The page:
A. There are decreased segmental dose requirement
for local anesthetics during epidural, and slightly
higher levels of sensory blockade undergoing
spinal anesthesia.
B. MAC decrease predictably with increasing age.
C. Systemic morphine requirements are inversely
related to patient age.
D. Barbiturates, and benzodiazepines are less
consistent than those for inhaled anesthetics.
E. Doses of muscle relaxants and steady state
plasma concentrations required to produce a
given degree of neuromuscular blockade are not
changed by aging. The clinical duration of action
is prolonged if the elimination of the muscle
relaxant is dependent on hepatic or renal
clearance mechanisms.
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DOXACURIUM
PIPECURONIUM
METOCURINE
CURARE
PANCURONIUM
CISATRACURIUM

RI-OLDER ADULT

VECURONIUM

RI-YOUNGER ADULT

ATRACURIUM
ROCURONIUM
MIVACURIUM
I

20

40

60

80

I
100

RECOVERY INDEX
(T25-T75, minutes)

120

RI : Recovery Index , the time required for spontaneous recovery


from 25% to 75% of the control evoked neuromuscular response.
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Hand book of Clinical Anesthesia: Barash.PG, Cullen.BF, Stoelting.RK :2001

X. PERIOPERATIVE MANAGEMENT
AND
OUTCOME.
OUTCOME.
A. Age-related disease and not aging is primarily responsible
for the progressive increase in morbidity and mortality of
elderly surgical patients (see table)
Age-Related Diseases

Hypertension

Ischemic Heart Disease

CHF

Peripheral vascular disease

COPD

Renal disease

Diabetes Mellitus

Arthritis

Dementia

Hand book of Clinical Anesthesia: Barash.PG,


Cullen.BF, Stoelting.RK :2001, 659

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The high prevalence of polypharmacy associated with


chronic disease and its treatment also produce an age
related increase in adverse drug reaction.
Drugs Likely to Be Taken by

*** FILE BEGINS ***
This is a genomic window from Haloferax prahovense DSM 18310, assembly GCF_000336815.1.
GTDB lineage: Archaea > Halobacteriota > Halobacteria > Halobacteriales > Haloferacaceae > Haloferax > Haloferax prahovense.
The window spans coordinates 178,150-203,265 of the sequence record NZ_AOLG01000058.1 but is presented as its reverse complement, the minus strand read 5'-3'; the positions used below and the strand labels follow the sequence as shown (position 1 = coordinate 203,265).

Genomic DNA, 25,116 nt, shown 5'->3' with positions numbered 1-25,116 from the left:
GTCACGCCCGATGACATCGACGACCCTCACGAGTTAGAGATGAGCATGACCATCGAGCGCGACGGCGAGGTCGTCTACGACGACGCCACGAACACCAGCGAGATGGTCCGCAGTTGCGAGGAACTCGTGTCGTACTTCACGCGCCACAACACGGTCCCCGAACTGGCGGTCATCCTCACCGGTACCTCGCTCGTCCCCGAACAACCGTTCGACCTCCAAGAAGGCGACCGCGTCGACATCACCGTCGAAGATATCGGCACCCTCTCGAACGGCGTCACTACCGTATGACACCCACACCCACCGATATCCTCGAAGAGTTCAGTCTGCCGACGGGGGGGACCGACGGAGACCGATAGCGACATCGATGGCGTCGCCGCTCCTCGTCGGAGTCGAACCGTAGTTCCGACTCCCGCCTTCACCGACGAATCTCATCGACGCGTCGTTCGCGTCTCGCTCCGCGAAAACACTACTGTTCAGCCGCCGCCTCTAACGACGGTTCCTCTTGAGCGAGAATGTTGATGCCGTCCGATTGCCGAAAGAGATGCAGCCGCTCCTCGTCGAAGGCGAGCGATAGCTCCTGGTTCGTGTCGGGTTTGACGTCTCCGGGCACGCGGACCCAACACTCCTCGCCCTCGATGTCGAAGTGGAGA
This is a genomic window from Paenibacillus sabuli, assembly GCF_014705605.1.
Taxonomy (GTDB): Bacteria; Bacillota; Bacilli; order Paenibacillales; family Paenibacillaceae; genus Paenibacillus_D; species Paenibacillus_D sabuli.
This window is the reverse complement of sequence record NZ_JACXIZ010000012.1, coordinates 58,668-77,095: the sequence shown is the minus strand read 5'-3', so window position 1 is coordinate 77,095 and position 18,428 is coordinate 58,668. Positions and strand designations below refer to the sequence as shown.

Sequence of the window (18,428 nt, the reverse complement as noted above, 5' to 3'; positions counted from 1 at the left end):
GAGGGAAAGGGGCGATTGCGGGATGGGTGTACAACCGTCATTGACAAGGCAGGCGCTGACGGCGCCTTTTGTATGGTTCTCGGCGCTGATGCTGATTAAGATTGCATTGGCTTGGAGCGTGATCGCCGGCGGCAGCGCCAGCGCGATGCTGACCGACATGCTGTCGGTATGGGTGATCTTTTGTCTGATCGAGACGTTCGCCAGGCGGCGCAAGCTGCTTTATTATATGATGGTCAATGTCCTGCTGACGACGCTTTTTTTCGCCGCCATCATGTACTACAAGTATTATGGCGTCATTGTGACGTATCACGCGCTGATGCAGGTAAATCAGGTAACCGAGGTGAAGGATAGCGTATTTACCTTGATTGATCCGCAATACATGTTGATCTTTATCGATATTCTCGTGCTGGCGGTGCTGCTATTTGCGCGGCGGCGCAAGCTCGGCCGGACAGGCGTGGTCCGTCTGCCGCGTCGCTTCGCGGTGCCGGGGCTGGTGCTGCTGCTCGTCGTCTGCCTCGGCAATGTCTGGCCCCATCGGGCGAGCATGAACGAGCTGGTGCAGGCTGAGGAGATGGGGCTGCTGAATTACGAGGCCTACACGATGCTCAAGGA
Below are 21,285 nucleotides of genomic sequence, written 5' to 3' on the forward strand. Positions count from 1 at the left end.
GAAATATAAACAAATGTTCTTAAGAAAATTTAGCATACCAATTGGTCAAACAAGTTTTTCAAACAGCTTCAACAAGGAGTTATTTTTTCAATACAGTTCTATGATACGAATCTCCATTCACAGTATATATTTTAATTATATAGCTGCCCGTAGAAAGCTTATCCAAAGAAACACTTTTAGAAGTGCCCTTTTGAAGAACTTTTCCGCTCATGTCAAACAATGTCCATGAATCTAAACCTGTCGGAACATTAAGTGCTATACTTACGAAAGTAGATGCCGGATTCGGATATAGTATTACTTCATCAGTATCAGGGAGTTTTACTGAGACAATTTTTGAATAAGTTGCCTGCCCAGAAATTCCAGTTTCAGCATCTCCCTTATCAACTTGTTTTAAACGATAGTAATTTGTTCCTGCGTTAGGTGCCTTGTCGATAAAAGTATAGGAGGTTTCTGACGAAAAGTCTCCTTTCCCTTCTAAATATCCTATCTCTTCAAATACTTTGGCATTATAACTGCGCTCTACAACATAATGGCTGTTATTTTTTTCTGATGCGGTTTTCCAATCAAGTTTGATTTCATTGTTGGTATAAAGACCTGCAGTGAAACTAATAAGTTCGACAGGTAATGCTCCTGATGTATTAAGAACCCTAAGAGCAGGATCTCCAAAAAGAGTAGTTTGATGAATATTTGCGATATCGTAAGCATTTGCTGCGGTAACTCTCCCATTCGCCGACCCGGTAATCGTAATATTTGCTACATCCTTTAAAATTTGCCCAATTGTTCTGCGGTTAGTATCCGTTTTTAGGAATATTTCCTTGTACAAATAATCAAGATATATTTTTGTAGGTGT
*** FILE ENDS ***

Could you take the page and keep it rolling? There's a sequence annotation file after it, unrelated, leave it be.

Elderly Patients
antihypertensives
antidepressants
anticoagulants
oral hypoglycemics
corticosteroids
beta-blockers
sedatives
Hand book of Clinical Anesthesia: Barash.PG, Cullen.BF, Stoelting.RK :2001, 659
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B Adverse surgical outcome show a


. predominance of dysfunction of cardiac,
pulmonary and renal mechanisms,
emphasizing the importance of preoperative
evaluation and preparation as it relates to
these organ systems.
C The choice of anesthetic drug or technique does
. not seem to influence the overall outcome in
elderly patients .
1. Newer intravenous drugs (remifentanil,
cisatracurium) minimize dependence on organ
system functional reserve, whereas newer
inhaled anesthetics (sevoflurane, desflurane)
provide rapid recovery of consciousness even in
elderly patients
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2. Prompt and complete postoperative recovery of


mental function is particularly important in elderly.
Less likely to experience nausea and
vomiting, but more likely to experience
mental confusion following outpatient surgery
compared with young adults.
The most common cause of failure to
emerge promptly from anesthesia is too
much anesthesia or too many anesthetic
drugs.
Nerve palsies due to regional anesthesia
seem to occur more often compared with
younger adults.
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D. Anesthetic management is appropriate, surgical


convalescence uncomplicated, full return of
cognitive function to preoperative levels may
require 5-10 days.
E Physical management in OT & RR, require
. special precautions, gentle and careful
positioning
F. Postoperative bleeding & bacterial infection
more likely compared with young adults
Diastolic dysfunction, ventricular stiffness,
rate of iv.fluid (too fast) may precipitate
pulmonary edema
Untreated pain & related emotional stress
immune responsiveness
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Mr. George Bushed